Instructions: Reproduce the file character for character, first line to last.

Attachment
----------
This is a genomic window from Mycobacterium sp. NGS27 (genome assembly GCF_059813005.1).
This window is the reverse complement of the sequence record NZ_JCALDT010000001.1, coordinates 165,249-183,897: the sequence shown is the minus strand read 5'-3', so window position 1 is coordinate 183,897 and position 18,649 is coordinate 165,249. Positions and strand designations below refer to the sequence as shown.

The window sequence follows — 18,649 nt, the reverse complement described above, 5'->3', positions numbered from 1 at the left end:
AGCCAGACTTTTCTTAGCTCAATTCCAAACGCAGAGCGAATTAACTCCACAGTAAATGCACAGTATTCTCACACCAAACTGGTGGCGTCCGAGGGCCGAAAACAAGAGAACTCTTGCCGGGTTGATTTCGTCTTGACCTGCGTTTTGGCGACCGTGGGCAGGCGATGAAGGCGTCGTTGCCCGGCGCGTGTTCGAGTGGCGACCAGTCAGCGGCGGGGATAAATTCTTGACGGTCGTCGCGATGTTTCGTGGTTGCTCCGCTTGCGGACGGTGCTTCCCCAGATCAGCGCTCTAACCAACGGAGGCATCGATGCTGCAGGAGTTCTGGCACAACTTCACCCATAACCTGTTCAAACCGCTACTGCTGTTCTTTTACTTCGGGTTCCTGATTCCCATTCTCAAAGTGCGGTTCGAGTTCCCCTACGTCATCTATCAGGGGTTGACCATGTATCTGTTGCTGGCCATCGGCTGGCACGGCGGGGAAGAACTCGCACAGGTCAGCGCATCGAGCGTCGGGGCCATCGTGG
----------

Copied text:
This is a genomic window from Mycobacterium sp. NGS27 (genome assembly GCF_059813005.1).
This window is the reverse complement of the sequence record NZ_JCALDT010000001.1, coordinates 165,249-183,897: the sequence shown is the minus strand read 5'-3', so window position 1 is coordinate 183,897 and position 18,649 is coordinate 165,249. Positions and strand designations below refer to the sequence as shown.

The window sequence follows — 18,649 nt, the reverse complement described above, 5'->3', positions numbered from 1 at the left end:
AGCCAGACTTTTCTTAGCTCAATTCCAAACGCAGAGCGAATTAACTCCACAGTAAATGCACAGTATTCTCACACCAAACTGGTGGCGTCCGAGGGCCGAAAACAAGAGAACTCTTGCCGGGTTGATTTCGTCTTGACCTGCGTTTTGGCGACCGTGGGCAGGCGATGAAGGCGTCGTTGCCCGGCGCGTGTTCGAGTGGCGACCAGTCAGCGGCGGGGATAAATTCTTGACGGTCGTCGCGATGTTTCGTGGTTGCTCCGCTTGCGGACGGTGCTTCCCCAGATCAGCGCTCTAACCAACGGAGGCATCGATGCTGCAGGAGTTCTGGCACAACTTCACCCATAACCTGTTCAAACCGCTACTGCTGTTCTTTTACTTCGGGTTCCTGATTCCCATTCTCAAAGTGCGGTTCGAGTTCCCCTACGTCATCTATCAGGGGTTGACCATGTATCTGTTGCTGGCCATCGGCTGGCACGGCGGGGAAGAACTCGCACAGGTCAGCGCATCGAGCGTCGGGGCCATCGTGG